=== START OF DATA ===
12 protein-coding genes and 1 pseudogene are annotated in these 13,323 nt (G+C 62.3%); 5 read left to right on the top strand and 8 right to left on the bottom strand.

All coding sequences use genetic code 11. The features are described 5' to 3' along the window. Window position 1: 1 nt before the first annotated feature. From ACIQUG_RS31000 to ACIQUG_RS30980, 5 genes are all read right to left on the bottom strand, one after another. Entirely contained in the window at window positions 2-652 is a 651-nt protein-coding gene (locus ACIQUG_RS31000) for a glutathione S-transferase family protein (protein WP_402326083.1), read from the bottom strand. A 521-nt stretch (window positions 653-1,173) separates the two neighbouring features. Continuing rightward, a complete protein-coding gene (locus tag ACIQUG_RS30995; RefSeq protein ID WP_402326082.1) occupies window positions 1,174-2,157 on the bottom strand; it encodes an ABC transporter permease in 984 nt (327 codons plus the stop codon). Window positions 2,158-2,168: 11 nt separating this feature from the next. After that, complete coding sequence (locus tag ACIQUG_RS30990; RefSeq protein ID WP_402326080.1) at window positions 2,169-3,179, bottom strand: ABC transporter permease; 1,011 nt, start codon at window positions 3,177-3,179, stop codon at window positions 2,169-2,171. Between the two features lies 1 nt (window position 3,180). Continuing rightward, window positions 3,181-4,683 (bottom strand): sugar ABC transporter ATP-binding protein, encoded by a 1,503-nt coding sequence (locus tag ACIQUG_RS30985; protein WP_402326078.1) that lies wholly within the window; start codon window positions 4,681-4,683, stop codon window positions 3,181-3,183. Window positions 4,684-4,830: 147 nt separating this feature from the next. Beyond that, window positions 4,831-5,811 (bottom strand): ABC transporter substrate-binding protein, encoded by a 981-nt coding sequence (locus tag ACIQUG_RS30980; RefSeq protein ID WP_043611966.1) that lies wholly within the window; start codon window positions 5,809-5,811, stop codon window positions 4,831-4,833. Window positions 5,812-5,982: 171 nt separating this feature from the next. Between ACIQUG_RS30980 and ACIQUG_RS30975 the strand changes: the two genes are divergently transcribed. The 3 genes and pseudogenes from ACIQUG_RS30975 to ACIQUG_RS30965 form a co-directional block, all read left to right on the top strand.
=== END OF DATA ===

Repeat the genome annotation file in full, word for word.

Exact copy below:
12 protein-coding genes and 1 pseudogene are annotated in these 13,323 nt (G+C 62.3%); 5 read left to right on the top strand and 8 right to left on the bottom strand.

All coding sequences use genetic code 11. The features are described 5' to 3' along the window. Window position 1: 1 nt before the first annotated feature. From ACIQUG_RS31000 to ACIQUG_RS30980, 5 genes are all read right to left on the bottom strand, one after another. Entirely contained in the window at window positions 2-652 is a 651-nt protein-coding gene (locus ACIQUG_RS31000) for a glutathione S-transferase family protein (protein WP_402326083.1), read from the bottom strand. A 521-nt stretch (window positions 653-1,173) separates the two neighbouring features. Continuing rightward, a complete protein-coding gene (locus tag ACIQUG_RS30995; RefSeq protein ID WP_402326082.1) occupies window positions 1,174-2,157 on the bottom strand; it encodes an ABC transporter permease in 984 nt (327 codons plus the stop codon). Window positions 2,158-2,168: 11 nt separating this feature from the next. After that, complete coding sequence (locus tag ACIQUG_RS30990; RefSeq protein ID WP_402326080.1) at window positions 2,169-3,179, bottom strand: ABC transporter permease; 1,011 nt, start codon at window positions 3,177-3,179, stop codon at window positions 2,169-2,171. Between the two features lies 1 nt (window position 3,180). Continuing rightward, window positions 3,181-4,683 (bottom strand): sugar ABC transporter ATP-binding protein, encoded by a 1,503-nt coding sequence (locus tag ACIQUG_RS30985; protein WP_402326078.1) that lies wholly within the window; start codon window positions 4,681-4,683, stop codon window positions 3,181-3,183. Window positions 4,684-4,830: 147 nt separating this feature from the next. Beyond that, window positions 4,831-5,811 (bottom strand): ABC transporter substrate-binding protein, encoded by a 981-nt coding sequence (locus tag ACIQUG_RS30980; RefSeq protein ID WP_043611966.1) that lies wholly within the window; start codon window positions 5,809-5,811, stop codon window positions 4,831-4,833. Window positions 5,812-5,982: 171 nt separating this feature from the next. Between ACIQUG_RS30980 and ACIQUG_RS30975 the strand changes: the two genes are divergently transcribed. The 3 genes and pseudogenes from ACIQUG_RS30975 to ACIQUG_RS30965 form a co-directional block, all read left to right on the top strand.